Electric Car costs, how to flip the switch., Electric Vehicle News Bitesize
Electric Car costs, how to flip the switch., Electric Vehicle News Bitesize

Electric Car costs, how to flip the switch. Subscribe to Electric Vehicle News Bitesize Podcast for FREE!

Consumers are increasingly willing to switch to electric. The number of electric vehicles on UK roads will soon surpass France’s after a huge surge in sales. But as more drivers want to switch cars, many are also wondering if they can afford it.

While cheaper to run, EVs cost more to purchase than other vehicles, leading many to consider them out of their price range. While the number of electric vehicles sold in the UK now exceeds half a million, research by the Green Finance Institute shows that most purchases are made by fleet companies rather than individuals.

According to a report by the think tank: “Consumer adoption of electric vehicles is still in its infancy, and many barriers are preventing more people from making the switch anytime soon.

“Higher upfront cost of the vehicles, the pace of improvement in battery range, concerns about access to reliable charging infrastructure and perceived complexity of transitioning means many are hesitant about making an Electric Vehicle their next car,”

The average pre-tax retail price for a mid-size electric car last year was €33,300 (£28,914), compared with €18,600 for a petrol car, according to Bloomberg New Energy Finance.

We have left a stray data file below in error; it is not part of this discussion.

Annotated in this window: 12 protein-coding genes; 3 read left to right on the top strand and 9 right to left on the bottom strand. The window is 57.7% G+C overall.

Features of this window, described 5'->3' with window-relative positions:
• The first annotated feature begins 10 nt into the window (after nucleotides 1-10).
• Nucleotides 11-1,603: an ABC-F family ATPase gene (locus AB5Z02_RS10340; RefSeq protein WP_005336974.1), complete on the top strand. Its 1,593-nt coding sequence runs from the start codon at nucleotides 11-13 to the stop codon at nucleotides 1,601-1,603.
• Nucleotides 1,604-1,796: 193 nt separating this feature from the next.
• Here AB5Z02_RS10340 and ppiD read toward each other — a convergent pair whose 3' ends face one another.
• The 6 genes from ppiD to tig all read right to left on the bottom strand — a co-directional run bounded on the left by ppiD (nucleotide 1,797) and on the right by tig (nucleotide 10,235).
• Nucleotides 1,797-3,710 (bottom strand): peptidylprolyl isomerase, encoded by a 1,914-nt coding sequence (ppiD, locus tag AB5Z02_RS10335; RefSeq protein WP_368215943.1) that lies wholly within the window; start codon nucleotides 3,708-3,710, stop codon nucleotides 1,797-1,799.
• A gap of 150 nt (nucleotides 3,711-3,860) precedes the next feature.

In addition, the cost of living crisis is putting more pressure on families. Banking group Close Brothers said research showed many people were changing their minds about buying as belts tightened.

But there are ways to hit the road without spending a fortune.

Electric Car costs. Personal Contract Hire, best known as a lease, is actually a very long-term rental. You can’t keep the car at the end of the term – instead, you pay a monthly fee to keep it for a certain period of time. It’s usually the cheapest way to get on the road, but according to AutoVillage’s Dan Powell, there’s usually a limit to the number of miles you can drive in a year.

The advantages are obvious: with a new car every few years, the depreciation of the vehicle is not the driver’s problem, but the leasing company’s problem.

Zoom EV’s Jeff Fairbotham said lease terms typically range from two to four years, but drivers typically bear the cost of repairs.

How much the lease costs depends on the vehicle price, contract duration, mileage, end-of-period value, and whether certain options are included, such as maintenance.

There can be additional costs if the lease is ended early, or if you exceed mileage limits. “You never own the car, and you may be stung for additional money if you go over your annual mileage allowance, or if the car has more than fair wear bumps and scratches,” says Gill Nowell of insurer LV=.

Comparison site Auto Lease Compare has the best price at £261 a month on a four-year contract of 5,000 miles a year.

Somewhat similarly, both hire purchase and personal contract purchase can result in a driver owning a car.

Hire-purchase contracts are divided into down payment and instalments during the contract period. After the last payment is made, the car is yours and can usually be used for up to five years. Here, the transaction price also varies depending on the duration and amount of the initial deposit.

PCP is the most popular type of car finance in the UK, with the difference that drivers can keep the car, trade it in or return the keys at the end of the term. If they want to keep the car, they pay a final “balloon” payment.